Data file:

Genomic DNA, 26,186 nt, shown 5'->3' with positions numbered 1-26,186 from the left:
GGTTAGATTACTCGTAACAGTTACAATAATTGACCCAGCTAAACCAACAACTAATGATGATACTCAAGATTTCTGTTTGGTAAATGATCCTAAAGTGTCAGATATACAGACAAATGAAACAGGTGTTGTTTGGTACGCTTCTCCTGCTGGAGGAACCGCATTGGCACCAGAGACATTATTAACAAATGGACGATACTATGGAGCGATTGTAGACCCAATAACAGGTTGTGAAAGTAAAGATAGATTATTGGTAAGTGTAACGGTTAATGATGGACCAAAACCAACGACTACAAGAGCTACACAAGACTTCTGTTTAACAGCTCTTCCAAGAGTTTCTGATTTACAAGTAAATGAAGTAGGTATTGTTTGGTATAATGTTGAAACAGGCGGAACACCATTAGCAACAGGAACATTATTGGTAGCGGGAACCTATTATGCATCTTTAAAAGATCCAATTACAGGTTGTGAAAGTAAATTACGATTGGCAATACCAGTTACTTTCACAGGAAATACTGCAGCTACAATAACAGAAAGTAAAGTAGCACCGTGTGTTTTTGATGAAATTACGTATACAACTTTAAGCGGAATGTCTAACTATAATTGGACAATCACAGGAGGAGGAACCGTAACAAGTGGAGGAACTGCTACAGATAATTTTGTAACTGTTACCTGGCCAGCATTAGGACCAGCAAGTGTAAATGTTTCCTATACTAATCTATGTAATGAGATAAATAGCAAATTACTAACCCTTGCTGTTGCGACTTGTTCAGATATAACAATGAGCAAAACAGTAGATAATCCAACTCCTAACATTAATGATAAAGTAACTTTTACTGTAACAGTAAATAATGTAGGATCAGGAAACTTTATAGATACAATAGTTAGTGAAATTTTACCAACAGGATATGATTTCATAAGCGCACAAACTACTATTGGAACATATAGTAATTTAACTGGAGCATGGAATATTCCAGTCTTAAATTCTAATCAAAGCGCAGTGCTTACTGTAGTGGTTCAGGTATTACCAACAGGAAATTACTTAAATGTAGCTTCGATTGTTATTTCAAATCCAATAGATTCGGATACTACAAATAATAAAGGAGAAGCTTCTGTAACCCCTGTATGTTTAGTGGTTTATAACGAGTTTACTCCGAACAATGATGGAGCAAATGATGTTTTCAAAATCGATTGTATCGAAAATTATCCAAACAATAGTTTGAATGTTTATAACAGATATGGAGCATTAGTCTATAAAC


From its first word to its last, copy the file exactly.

Genomic DNA, 26,186 nt, shown 5'->3' with positions numbered 1-26,186 from the left:
GGTTAGATTACTCGTAACAGTTACAATAATTGACCCAGCTAAACCAACAACTAATGATGATACTCAAGATTTCTGTTTGGTAAATGATCCTAAAGTGTCAGATATACAGACAAATGAAACAGGTGTTGTTTGGTACGCTTCTCCTGCTGGAGGAACCGCATTGGCACCAGAGACATTATTAACAAATGGACGATACTATGGAGCGATTGTAGACCCAATAACAGGTTGTGAAAGTAAAGATAGATTATTGGTAAGTGTAACGGTTAATGATGGACCAAAACCAACGACTACAAGAGCTACACAAGACTTCTGTTTAACAGCTCTTCCAAGAGTTTCTGATTTACAAGTAAATGAAGTAGGTATTGTTTGGTATAATGTTGAAACAGGCGGAACACCATTAGCAACAGGAACATTATTGGTAGCGGGAACCTATTATGCATCTTTAAAAGATCCAATTACAGGTTGTGAAAGTAAATTACGATTGGCAATACCAGTTACTTTCACAGGAAATACTGCAGCTACAATAACAGAAAGTAAAGTAGCACCGTGTGTTTTTGATGAAATTACGTATACAACTTTAAGCGGAATGTCTAACTATAATTGGACAATCACAGGAGGAGGAACCGTAACAAGTGGAGGAACTGCTACAGATAATTTTGTAACTGTTACCTGGCCAGCATTAGGACCAGCAAGTGTAAATGTTTCCTATACTAATCTATGTAATGAGATAAATAGCAAATTACTAACCCTTGCTGTTGCGACTTGTTCAGATATAACAATGAGCAAAACAGTAGATAATCCAACTCCTAACATTAATGATAAAGTAACTTTTACTGTAACAGTAAATAATGTAGGATCAGGAAACTTTATAGATACAATAGTTAGTGAAATTTTACCAACAGGATATGATTTCATAAGCGCACAAACTACTATTGGAACATATAGTAATTTAACTGGAGCATGGAATATTCCAGTCTTAAATTCTAATCAAAGCGCAGTGCTTACTGTAGTGGTTCAGGTATTACCAACAGGAAATTACTTAAATGTAGCTTCGATTGTTATTTCAAATCCAATAGATTCGGATACTACAAATAATAAAGGAGAAGCTTCTGTAACCCCTGTATGTTTAGTGGTTTATAACGAGTTTACTCCGAACAATGATGGAGCAAATGATGTTTTCAAAATCGATTGTATCGAAAATTATCCAAACAATAGTTTGAATGTTTATAACAGATATGGAGCATTAGTCTATAAAC